Formulation Parameters

Total percentage (%) of solids--about 45.0% minimum;

pH--9.0 minimum;

Color--Stable at processing conditions

Formulation free of entrapped air.

Coating Line

Cure pass conditions: about 45 seconds at about 325° F.; and about 90 seconds at a maximum of about 340° F.

OC Testing

AATCC 61-1994

Accelerated Laundering: Coating integrity and print retention free from blocking, stiffness and pinholes.

Examples of Preferred Embodiments:

The following examples illustrate the invention, however, the scope of this invention is not limited to the specific details of the examples.

EXAMPLE I

______________________________________             PARTS BY WEIGHT______________________________________Acrylic prepolymer Joncryl               90.00Scx 2560Urethane prepolymer Resamine UMT 171               10.00Sodium salt of AMPS monomer               0.20Urethane acrylate SR9035               0.15Sodium vinyl sulfonate               0.05Urea peroxide (0.1% solution)               0.01Ferrous Ammonium sulfate               0.01(0.1% solution)Viscosity = 285-300 cps______________________________________
EXAMPLE II

______________________________________Acrylic prepolymer Joncryl                  90.00Scx 2560Urethane prepolymer Resamine UMT 171                  10.00Polysulfonic AcidThickner Rheothick 80-11                  3.20Sodium salt of AMPS monomer                  0.20Urethane acrylate SR9035                  0.15Urea peroxide (0.1% solution)                  0.01Ferrous Ammonium sulfate                  0.01(0.1% solution)Viscosity = 6,000 cps______________________________________
EXAMPLE III

______________________________________             PARTS BY WEIGHT______________________________________Acrylic prepolymer JoncrylScx 2560Urethane Prepolymer Resamine UMT 171               40.00Polysulfonic AcidThickening agent Rheothick 80-11               20.00Sodium salt of AMPS monomer               0.80Monomer urethane    0.60acrylate SR9035Monomer sodium      0.20Vinyl sulfonateUrea peroxide (0.1% solution)               0.04Ferrous Ammonium sulfate               0.040.1% solutionViscosity = 20,000 cps______________________________________
Patent Citations
Cited PatentFiling datePublication dateApplicantTitle
US3401049 *May 25, 1964Sep 10, 1968Polymer Res Corp Of AmericaMethod of grafting polymerizable monomer onto substrates and resultant article
US3698931 *Jun 18, 1969Oct 17, 1972Polymer Research Corp Of AmeriMethod of grafting polymerizable monomers onto substrates
US3940377 *Jun 19, 1972Feb 24, 1976Polymer Research Corporation Of AmericaMethod of activating polymers
US4737156 *Oct 27, 1986Apr 12, 1988National Starch And Chemical CorporationFabric treatment with a composition comprising a cellulose graft copolymer
US5156906 *Sep 30, 1991Oct 20, 1992Basf CorporationMethod of pretreating fabrics in impart soil release properties thereto
US5232748 *Oct 21, 1991Aug 3, 1993Polymer Research Corp. Of AmericaMethod of grafting polymerizable monomers onto substrates
US5407728 *Jan 30, 1992Apr 18, 1995Reeves Brothers, Inc.Fabric containing graft polymer thereon
US5431501 *Feb 10, 1994Jul 11, 1995Sawgrass Systems, Inc.Printing method of surface coating a substrate
Referenced by
Citing PatentFiling datePublication dateApplicantTitle
US6335131Nov 15, 1999Jan 1, 2002Solvay, S.A.Articles printed by electrophotography
US6414048Dec 7, 1999Jul 2, 2002Sumitomo Electric Fine Polymer, Inc.Chemical grafting onto a substrate and coating composition
US6638319 *Apr 4, 2001Oct 28, 2003Healthtex Apparel Corp.Polymer for printed cotton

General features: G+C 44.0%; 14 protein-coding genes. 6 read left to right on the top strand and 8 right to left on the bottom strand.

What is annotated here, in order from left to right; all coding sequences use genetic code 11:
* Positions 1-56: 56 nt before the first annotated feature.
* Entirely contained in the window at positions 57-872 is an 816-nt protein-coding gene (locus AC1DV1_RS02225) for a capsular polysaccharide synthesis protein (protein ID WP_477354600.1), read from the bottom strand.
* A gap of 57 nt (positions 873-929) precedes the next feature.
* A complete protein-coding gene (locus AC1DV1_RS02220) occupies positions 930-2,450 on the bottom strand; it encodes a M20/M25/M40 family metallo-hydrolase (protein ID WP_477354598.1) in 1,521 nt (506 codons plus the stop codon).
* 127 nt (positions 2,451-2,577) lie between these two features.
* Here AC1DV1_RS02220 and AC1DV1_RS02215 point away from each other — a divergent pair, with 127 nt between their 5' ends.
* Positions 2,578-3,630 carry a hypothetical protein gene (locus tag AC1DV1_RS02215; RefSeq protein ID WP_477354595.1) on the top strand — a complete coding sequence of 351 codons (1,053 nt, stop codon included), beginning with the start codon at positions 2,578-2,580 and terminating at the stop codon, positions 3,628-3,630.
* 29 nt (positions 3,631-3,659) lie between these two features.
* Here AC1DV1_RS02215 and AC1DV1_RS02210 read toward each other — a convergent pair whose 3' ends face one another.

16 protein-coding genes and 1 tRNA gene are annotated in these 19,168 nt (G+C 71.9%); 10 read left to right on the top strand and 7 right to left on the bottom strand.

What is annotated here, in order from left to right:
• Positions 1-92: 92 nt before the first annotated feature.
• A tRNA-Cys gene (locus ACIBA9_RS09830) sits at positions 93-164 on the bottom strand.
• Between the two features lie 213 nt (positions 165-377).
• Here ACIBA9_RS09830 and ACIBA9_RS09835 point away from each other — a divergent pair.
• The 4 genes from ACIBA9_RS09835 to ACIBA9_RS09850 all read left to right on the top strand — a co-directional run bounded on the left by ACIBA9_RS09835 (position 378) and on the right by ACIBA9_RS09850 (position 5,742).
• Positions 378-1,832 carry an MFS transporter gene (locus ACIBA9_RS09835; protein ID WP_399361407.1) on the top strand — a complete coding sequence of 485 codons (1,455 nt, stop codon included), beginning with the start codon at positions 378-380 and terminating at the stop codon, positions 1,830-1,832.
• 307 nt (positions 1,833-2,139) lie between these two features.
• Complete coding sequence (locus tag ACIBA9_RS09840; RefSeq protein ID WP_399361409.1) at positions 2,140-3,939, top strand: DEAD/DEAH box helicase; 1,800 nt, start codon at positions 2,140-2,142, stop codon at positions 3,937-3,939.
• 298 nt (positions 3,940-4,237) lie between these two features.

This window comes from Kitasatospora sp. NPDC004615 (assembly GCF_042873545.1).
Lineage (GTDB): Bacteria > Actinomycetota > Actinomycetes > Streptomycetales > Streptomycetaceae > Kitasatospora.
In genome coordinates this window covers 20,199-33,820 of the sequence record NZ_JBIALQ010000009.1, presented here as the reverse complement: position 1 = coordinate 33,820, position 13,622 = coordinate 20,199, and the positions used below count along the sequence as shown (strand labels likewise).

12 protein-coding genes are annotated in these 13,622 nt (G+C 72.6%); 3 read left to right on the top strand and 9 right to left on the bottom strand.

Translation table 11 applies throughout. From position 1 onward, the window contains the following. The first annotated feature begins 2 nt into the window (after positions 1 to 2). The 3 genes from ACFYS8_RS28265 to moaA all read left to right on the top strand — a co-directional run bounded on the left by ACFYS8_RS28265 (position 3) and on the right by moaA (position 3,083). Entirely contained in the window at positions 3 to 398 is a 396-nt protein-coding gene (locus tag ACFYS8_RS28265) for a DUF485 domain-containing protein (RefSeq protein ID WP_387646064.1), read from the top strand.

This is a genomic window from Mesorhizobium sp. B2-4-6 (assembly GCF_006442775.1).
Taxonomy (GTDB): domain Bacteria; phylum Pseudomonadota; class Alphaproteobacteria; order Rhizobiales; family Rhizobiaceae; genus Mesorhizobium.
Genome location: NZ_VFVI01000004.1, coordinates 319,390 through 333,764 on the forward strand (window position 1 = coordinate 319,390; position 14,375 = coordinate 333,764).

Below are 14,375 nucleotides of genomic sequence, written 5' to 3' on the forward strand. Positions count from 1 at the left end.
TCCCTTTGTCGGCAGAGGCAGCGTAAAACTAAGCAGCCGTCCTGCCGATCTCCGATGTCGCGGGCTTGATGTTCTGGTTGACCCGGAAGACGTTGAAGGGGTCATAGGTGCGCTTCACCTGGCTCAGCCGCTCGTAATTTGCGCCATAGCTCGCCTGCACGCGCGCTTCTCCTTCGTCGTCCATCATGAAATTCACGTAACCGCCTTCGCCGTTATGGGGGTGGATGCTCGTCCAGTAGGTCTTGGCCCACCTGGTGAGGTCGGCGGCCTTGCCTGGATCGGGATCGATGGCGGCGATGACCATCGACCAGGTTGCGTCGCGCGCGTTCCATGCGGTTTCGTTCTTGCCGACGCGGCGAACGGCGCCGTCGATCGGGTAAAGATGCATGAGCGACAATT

US6645255Apr 4, 2001Nov 11, 2003Healthtex Apparel Corp.Polymer-grafted stretchable cotton
US6645256 *Apr 4, 2001Nov 11, 2003Healthtex Apparel Corp.Polymer grafted cotton
US6756419Jun 17, 2002Jun 29, 2004Sumitomo Electric Interconnect Products, Inc.Chemical grafting onto a substrate and coating composition
US6908976Oct 2, 2003Jun 21, 2005Healthtex Apparel Corp.Polymer-grafted stretchable cotton
US7397579Dec 24, 2003Jul 8, 2008The Coburn Company, Inc.In-line fabric labeling printing system and associated method of use
US20030118795 *Feb 13, 2003Jun 26, 2003Wright Thomas E.Mattress label system
US20040072948 *Oct 2, 2003Apr 15, 2004Sanduja Mohan L.Polymer-grafted stretchable cotton
US20050074588 *Dec 24, 2003Apr 7, 2005The Coburn Company, Inc.In-line fabric labeling printing system and associated method of use
US20050274274 *Jun 14, 2004Dec 15, 2005Gore Makarand PMethods and compositions for dying a substrate
US20140335362 *May 9, 2013Nov 13, 2014Terry CassadayMethod and composition re polyurethane seating
EP1004940A1 *Nov 9, 1999May 31, 2000SOLVAY (Société Anonyme)Articles printed by way of electrography
WO2002081811A1 *Mar 27, 2002Oct 17, 2002Healthtex Apparel Corp.Improved polymer-grafted cotton fibers and products
Classifications
U.S. Classification427/261, 427/322, 427/303, 427/302, 430/31
International ClassificationD06P5/22, D06M14/08, G03G7/00, D06P1/52, D06P5/00, D06M14/04
Cooperative ClassificationD06P5/001, G03G7/0093, D06P1/5214, G03G2215/00527, D06M14/04, D06P1/5207, D06M14/08, G03G7/008, D06P1/525, D06P5/22, G03G7/004, D06P1/5257, G03G15/6591
European ClassificationD06P1/52B, D06M14/04, D06P5/22, D06P1/52B4, D06P1/52B2, G03G7/00K, D06M14/08, G03G7/00B4B4, G03G7/00F4B, D06P5/00B, D06P1/52B4B
Legal Events
DateCodeEventDescription
Dec 26, 1996ASAssignment
Owner name: JORDAN, DENIS, GEORGIA
Free format text: ASSIGNMENT OF ASSIGNORS INTEREST;ASSIGNORS:SANDUJA, MOHAN L.;ZILBERT, ISABELLA;ROBINSON, JOEL A.;AND OTHERS;REEL/FRAME:008278/0549;SIGNING DATES FROM 19961204 TO 19961216
Owner name: ROBINSON, JOEL A., NEW YORK
Free format text: ASSIGNMENT OF ASSIGNORS INTEREST;ASSIGNORS:SANDUJA, MOHAN L.;ZILBERT, ISABELLA;ROBINSON, JOEL A.;AND OTHERS;REEL/FRAME:008278/0549;SIGNING DATES FROM 19961204 TO 19961216
Nov 15, 2001REMIMaintenance fee reminder mailed
Apr 22, 2002LAPSLapse for failure to pay maintenance fees
Jun 18, 2002FPExpired due to failure to pay maintenance fee
Effective date: 20020421